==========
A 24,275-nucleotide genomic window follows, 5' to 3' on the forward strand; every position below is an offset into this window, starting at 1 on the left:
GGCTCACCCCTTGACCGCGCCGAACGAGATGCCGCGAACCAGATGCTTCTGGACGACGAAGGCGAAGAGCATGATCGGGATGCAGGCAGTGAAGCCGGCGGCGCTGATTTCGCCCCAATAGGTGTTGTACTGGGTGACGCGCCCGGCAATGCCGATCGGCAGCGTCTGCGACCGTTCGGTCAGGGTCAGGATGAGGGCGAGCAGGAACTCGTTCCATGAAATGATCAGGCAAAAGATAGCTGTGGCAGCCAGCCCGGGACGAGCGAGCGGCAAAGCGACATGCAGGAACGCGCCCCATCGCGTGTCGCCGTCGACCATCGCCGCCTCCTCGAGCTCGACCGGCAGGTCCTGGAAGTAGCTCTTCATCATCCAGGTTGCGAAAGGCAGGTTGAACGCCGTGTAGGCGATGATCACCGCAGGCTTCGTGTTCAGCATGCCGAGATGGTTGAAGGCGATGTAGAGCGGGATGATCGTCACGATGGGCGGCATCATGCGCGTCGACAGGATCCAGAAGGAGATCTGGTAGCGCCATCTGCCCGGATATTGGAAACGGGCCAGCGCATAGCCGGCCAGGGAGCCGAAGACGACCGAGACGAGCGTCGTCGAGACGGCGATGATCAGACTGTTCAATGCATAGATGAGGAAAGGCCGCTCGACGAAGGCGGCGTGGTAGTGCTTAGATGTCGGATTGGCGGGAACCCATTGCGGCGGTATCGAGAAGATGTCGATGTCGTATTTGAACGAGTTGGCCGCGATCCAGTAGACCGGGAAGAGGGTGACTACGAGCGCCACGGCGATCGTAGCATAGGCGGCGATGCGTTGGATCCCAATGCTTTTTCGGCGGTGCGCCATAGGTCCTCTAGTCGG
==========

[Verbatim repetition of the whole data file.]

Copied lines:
A 24,275-nucleotide genomic window follows, 5' to 3' on the forward strand; every position below is an offset into this window, starting at 1 on the left:
GGCTCACCCCTTGACCGCGCCGAACGAGATGCCGCGAACCAGATGCTTCTGGACGACGAAGGCGAAGAGCATGATCGGGATGCAGGCAGTGAAGCCGGCGGCGCTGATTTCGCCCCAATAGGTGTTGTACTGGGTGACGCGCCCGGCAATGCCGATCGGCAGCGTCTGCGACCGTTCGGTCAGGGTCAGGATGAGGGCGAGCAGGAACTCGTTCCATGAAATGATCAGGCAAAAGATAGCTGTGGCAGCCAGCCCGGGACGAGCGAGCGGCAAAGCGACATGCAGGAACGCGCCCCATCGCGTGTCGCCGTCGACCATCGCCGCCTCCTCGAGCTCGACCGGCAGGTCCTGGAAGTAGCTCTTCATCATCCAGGTTGCGAAAGGCAGGTTGAACGCCGTGTAGGCGATGATCACCGCAGGCTTCGTGTTCAGCATGCCGAGATGGTTGAAGGCGATGTAGAGCGGGATGATCGTCACGATGGGCGGCATCATGCGCGTCGACAGGATCCAGAAGGAGATCTGGTAGCGCCATCTGCCCGGATATTGGAAACGGGCCAGCGCATAGCCGGCCAGGGAGCCGAAGACGACCGAGACGAGCGTCGTCGAGACGGCGATGATCAGACTGTTCAATGCATAGATGAGGAAAGGCCGCTCGACGAAGGCGGCGTGGTAGTGCTTAGATGTCGGATTGGCGGGAACCCATTGCGGCGGTATCGAGAAGATGTCGATGTCGTATTTGAACGAGTTGGCCGCGATCCAGTAGACCGGGAAGAGGGTGACTACGAGCGCCACGGCGATCGTAGCATAGGCGGCGATGCGTTGGATCCCAATGCTTTTTCGGCGGTGCGCCATAGGTCCTCTAGTCGG